Words and the Poet: Characteristic Techniques of Style in Vergil's Aeneid

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Clarendon Press, 1998 - Literary Criticism - 209 pages
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Throughout his vast literary output, to a surprising extent, Vergil avoided artifacts of poetic diction like archaism and grecism, preferring instead ordinary language that grew from the common stock of the Latin tongue such as colloquialisms and prosaisms. This remarkably coherent and readable study identifies and categorizes such diction in Vergil's writings showing further how such comparatively unpromising material was converted by the poet's methods of "combination" (unctura) into poetry. In a critical analysis, Lyne draws parallels between Horace's procedures in combining works to "make them new," and Vergil's bold combinations which veritably extort unexpected and novel sense.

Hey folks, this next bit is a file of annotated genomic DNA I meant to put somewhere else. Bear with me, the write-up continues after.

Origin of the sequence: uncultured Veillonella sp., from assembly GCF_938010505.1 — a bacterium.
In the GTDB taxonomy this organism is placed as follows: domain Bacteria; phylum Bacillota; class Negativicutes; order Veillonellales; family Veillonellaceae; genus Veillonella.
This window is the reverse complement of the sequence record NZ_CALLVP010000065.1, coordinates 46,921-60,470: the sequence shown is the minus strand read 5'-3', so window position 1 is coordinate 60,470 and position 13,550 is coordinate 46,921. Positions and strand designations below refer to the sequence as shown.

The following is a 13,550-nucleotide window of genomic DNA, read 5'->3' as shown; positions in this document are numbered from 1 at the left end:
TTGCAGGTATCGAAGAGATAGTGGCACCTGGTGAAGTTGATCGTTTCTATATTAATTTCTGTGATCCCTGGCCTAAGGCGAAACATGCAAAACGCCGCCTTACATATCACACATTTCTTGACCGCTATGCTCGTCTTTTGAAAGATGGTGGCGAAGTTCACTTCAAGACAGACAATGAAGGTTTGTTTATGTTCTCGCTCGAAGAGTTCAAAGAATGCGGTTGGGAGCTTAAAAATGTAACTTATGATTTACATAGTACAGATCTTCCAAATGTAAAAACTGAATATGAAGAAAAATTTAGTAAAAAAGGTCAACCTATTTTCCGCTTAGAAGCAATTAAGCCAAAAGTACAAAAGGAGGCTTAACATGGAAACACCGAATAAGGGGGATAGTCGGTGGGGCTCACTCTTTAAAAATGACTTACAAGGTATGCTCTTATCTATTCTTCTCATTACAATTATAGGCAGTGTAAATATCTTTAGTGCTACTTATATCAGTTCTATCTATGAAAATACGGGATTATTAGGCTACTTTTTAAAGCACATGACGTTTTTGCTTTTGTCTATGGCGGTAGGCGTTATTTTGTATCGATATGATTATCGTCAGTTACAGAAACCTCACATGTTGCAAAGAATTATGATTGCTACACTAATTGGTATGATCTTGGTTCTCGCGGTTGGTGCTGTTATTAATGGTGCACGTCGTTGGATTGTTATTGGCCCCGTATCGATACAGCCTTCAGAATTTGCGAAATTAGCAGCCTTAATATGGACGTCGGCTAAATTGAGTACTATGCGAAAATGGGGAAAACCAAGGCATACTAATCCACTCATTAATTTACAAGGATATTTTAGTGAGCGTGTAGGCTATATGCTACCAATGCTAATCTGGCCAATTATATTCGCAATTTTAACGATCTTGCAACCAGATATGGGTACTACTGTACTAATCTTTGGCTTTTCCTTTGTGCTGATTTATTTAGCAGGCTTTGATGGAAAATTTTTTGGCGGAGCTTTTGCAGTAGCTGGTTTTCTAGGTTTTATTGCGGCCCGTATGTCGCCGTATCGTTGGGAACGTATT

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Contents

Context and Definitions
1
Extortion
20
1
38
Narrative through Imagery
63
II
100
Imagery Extortion Exploitation
128
Incitement
149
Acquisition
178
Bibliography
195
Index
199
Index of Passages Discussed
206
Copyright

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About the author (1998)

R. O. A. M. Lyne is at Balliol College, Oxford.

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